- How can we balance demand for agricultural products with biodiversity protection?
….Agriculture contributes one-third of greenhouse gas emissions, uses 70% of freshwater resources, and harms wildlife through conversion and fragmentation of biodiversity-rich habitats, water diversions, pesticide poisoning and creation of oceanic dead zones.1–3 And, as the human population grows and becomes more affluent, demand for food production is increasing, especially for luxury products that are more environmentally demanding.4 How can we balance demand for agricultural products with biodiversity protection?
This question has prompted the land-sparing land-sharing debate.5–7 Land-sparing advocates argue that intensifying agriculture to produce higher yields is a necessary first condition to allow agriculture to contract to a smaller land footprint, providing opportunities for “sparing land for nature.”…The fallacy of the land-sparing land-sharing debate is its seductive simplicity.14….That logic is: ‘Biodiversity fares poorly in agriculture, therefore we must make agriculture as high-yielding as possible, to spare land for nature.’…
…The most immediate way to prevent further agricultural expansion into natural habitats is to have strong environmental policies and governance that prevents the expansion. Over the longer term, however, we can prevent further agricultural expansion by reducing consumption, and its companions, waste and inequity.32 Such solutions are not politically popular because they push back against the growth economy; yet there are three obvious places to start that could yield huge dividends for biodiversity and for current and future quality of life.
- First, we could reduce meat consumption and the large land area that is devoted to producing it…Reducing meat consumption by those who eat too much, stabilizing it at current levels for those who are eating the right amount (about the size of a pack of cards per capita per day),33 and increasing access to meat for the 2 billion people who suffer from iron-deficient anemia,37 could help to solve several global disease crises at once. Finally, re-integrating livestock into smallholder farms could help to reduce nutrient overloads produced at contained animal feeding operations, reduce the overuse of antibiotics in livestock, and return critical nutrients to the soil and to the diets of small-holder or subsistence farmers.
- Second, we could reduce the current wastage of 30 – 50% of the food that is produced annually….
- Third, the growing human population also increases consumption — but we could stabilize human populations at lower levels than currently projected by meeting the unmet need for family planning.42,43 Many families wish to reduce the number of births, but do not have the means to do so. If these unmet needs for limiting reproduction could be met, human population could potentially stabilize at 6 – 7 billion people instead of the 9 – 13 billion people currently projected for 2100.44,45….
FARMING FOR THE FUTURE
….Assuming that we could stabilize the existing agricultural land footprint primarily by reducing consumption (as described above) and creating strong environmental policies and governance that ensure nature protection, how should we farm in a manner most compatible with biodiversity conservation?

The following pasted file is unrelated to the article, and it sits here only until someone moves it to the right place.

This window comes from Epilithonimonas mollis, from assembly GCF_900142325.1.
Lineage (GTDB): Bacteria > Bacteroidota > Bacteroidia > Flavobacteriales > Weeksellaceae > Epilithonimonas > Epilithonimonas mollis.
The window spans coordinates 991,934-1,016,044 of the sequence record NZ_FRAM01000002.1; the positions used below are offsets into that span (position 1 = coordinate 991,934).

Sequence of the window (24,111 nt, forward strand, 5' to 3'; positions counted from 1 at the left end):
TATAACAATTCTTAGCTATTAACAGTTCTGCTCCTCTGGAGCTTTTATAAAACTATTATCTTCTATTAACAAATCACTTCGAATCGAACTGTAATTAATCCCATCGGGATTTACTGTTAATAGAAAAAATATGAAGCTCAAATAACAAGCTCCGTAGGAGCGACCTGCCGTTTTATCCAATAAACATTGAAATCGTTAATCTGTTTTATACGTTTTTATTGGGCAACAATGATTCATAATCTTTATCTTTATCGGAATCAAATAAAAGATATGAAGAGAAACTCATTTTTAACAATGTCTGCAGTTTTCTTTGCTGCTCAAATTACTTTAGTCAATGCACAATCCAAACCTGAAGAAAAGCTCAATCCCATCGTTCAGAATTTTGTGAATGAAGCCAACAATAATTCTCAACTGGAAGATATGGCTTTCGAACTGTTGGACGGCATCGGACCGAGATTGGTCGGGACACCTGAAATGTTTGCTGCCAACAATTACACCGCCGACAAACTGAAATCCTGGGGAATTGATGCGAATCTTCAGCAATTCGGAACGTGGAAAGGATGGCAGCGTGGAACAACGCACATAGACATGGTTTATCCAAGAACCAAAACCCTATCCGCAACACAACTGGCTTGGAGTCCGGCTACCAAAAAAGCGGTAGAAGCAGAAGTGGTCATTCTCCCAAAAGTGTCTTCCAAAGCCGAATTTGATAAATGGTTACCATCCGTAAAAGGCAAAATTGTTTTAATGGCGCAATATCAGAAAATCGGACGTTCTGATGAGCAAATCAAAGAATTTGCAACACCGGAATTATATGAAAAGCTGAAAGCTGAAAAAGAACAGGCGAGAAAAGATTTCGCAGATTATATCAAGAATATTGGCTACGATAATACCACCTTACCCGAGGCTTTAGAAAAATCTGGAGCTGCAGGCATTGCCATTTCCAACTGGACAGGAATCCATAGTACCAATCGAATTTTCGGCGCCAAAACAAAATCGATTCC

…promote wildlife dispersal between protected areas to reduce long-term negative effects of isolation…by strategically restoring or protecting corridors of native vegetation surrounded by or interlocked with the most hospitable types of agricultural habitats, such as agroforestry,49 silvopastoral50 or other diversified agroecological systems,51 as has been proposed for the Mesoamerican Biological Corridor.52
…Use agroecological methods in the agricultural matrix that rely on the underlying biodiversity and ecosystem services, …
…Maintain productive, sustainable agriculture that supports livelihoods of local people living in the vicinities of protected areas. Agro-ecological methods, such as agroforestry, integrated pest management, and livestock integrationimpacts of agriculture on adjacent habitats and downstream regions….these agroecological methods increase resilience to drought, pests, diseases, floods, hurricanes and climate change,51,71–73 and help to preserve the sustainability of the system, by maintaining soil organic matter, water infiltration and holding-capacity, pest and disease control, pollination services, etc.41
…Invest in agroecological and agronomic research and development to improve yields in diversified systems (with low reliance on external chemical inputs) in different cropping systems and regions.
…Conservationists should instead focus on other research questions and actions that will affect biodiversity conservation more directly….There is an urgent need to understand how different types of agriculture, as well as other matrix types,78 affect the dispersal capacities of wildlife. ..it is critical to determine which agricultural methods create the fewest negative spillover effects into adjacent natural habitats.
Finally, incorporating socio-economic studies and participatory research can aid in focusing research questions on outcomes that can help inform pragmatic strategies appropriate to the conservation and agriculture needs of a given region.14,52 These types of studies, and others,14 would help to guide specific conservation actions to reconcile biodiversity conservation with agriculture….